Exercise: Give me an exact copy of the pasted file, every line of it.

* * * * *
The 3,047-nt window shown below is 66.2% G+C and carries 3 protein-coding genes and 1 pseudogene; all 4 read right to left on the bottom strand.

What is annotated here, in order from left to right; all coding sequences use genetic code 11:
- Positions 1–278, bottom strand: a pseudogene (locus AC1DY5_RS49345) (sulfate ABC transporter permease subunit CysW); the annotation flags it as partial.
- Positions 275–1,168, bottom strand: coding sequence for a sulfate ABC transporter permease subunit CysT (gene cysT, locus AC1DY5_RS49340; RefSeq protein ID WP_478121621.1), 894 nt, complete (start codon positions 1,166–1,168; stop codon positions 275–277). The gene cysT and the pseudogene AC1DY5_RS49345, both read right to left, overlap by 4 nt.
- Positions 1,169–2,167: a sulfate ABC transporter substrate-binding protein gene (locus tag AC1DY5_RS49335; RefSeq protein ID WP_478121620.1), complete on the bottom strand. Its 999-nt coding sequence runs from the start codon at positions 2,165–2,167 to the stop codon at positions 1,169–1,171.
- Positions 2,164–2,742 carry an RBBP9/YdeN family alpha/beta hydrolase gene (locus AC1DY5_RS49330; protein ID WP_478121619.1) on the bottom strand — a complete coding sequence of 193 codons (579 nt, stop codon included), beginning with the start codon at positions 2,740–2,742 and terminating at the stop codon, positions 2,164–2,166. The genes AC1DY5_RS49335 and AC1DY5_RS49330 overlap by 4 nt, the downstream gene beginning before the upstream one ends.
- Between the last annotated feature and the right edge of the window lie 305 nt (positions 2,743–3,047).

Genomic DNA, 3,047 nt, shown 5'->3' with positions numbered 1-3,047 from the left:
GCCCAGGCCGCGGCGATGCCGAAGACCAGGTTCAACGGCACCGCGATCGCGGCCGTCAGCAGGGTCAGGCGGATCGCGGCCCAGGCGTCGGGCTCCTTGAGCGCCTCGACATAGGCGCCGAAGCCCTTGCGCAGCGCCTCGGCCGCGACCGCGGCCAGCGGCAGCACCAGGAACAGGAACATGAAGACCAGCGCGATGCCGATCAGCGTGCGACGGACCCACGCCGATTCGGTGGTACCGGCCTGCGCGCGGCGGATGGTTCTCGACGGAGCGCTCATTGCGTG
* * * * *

The 3,047-nt window shown below is 66.2% G+C and carries 3 protein-coding genes and 1 pseudogene; all 4 read right to left on the bottom strand.

What is annotated here, in order from left to right; all coding sequences use genetic code 11:
- Positions 1–278, bottom strand: a pseudogene (locus AC1DY5_RS49345) (sulfate ABC transporter permease subunit CysW); the annotation flags it as partial.
- Positions 275–1,168, bottom strand: coding sequence for a sulfate ABC transporter permease subunit CysT (gene cysT, locus AC1DY5_RS49340; RefSeq protein ID WP_478121621.1), 894 nt, complete (start codon positions 1,166–1,168; stop codon positions 275–277). The gene cysT and the pseudogene AC1DY5_RS49345, both read right to left, overlap by 4 nt.
- Positions 1,169–2,167: a sulfate ABC transporter substrate-binding protein gene (locus tag AC1DY5_RS49335; RefSeq protein ID WP_478121620.1), complete on the bottom strand. Its 999-nt coding sequence runs from the start codon at positions 2,165–2,167 to the stop codon at positions 1,169–1,171.
- Positions 2,164–2,742 carry an RBBP9/YdeN family alpha/beta hydrolase gene (locus AC1DY5_RS49330; protein ID WP_478121619.1) on the bottom strand — a complete coding sequence of 193 codons (579 nt, stop codon included), beginning with the start codon at positions 2,740–2,742 and terminating at the stop codon, positions 2,164–2,166. The genes AC1DY5_RS49335 and AC1DY5_RS49330 overlap by 4 nt, the downstream gene beginning before the upstream one ends.
- Between the last annotated feature and the right edge of the window lie 305 nt (positions 2,743–3,047).

Genomic DNA, 3,047 nt, shown 5'->3' with positions numbered 1-3,047 from the left:
GCCCAGGCCGCGGCGATGCCGAAGACCAGGTTCAACGGCACCGCGATCGCGGCCGTCAGCAGGGTCAGGCGGATCGCGGCCCAGGCGTCGGGCTCCTTGAGCGCCTCGACATAGGCGCCGAAGCCCTTGCGCAGCGCCTCGGCCGCGACCGCGGCCAGCGGCAGCACCAGGAACAGGAACATGAAGACCAGCGCGATGCCGATCAGCGTGCGACGGACCCACGCCGATTCGGTGGTACCGGCCTGCGCGCGGCGGATGGTTCTCGACGGAGCGCTCATTGCGTG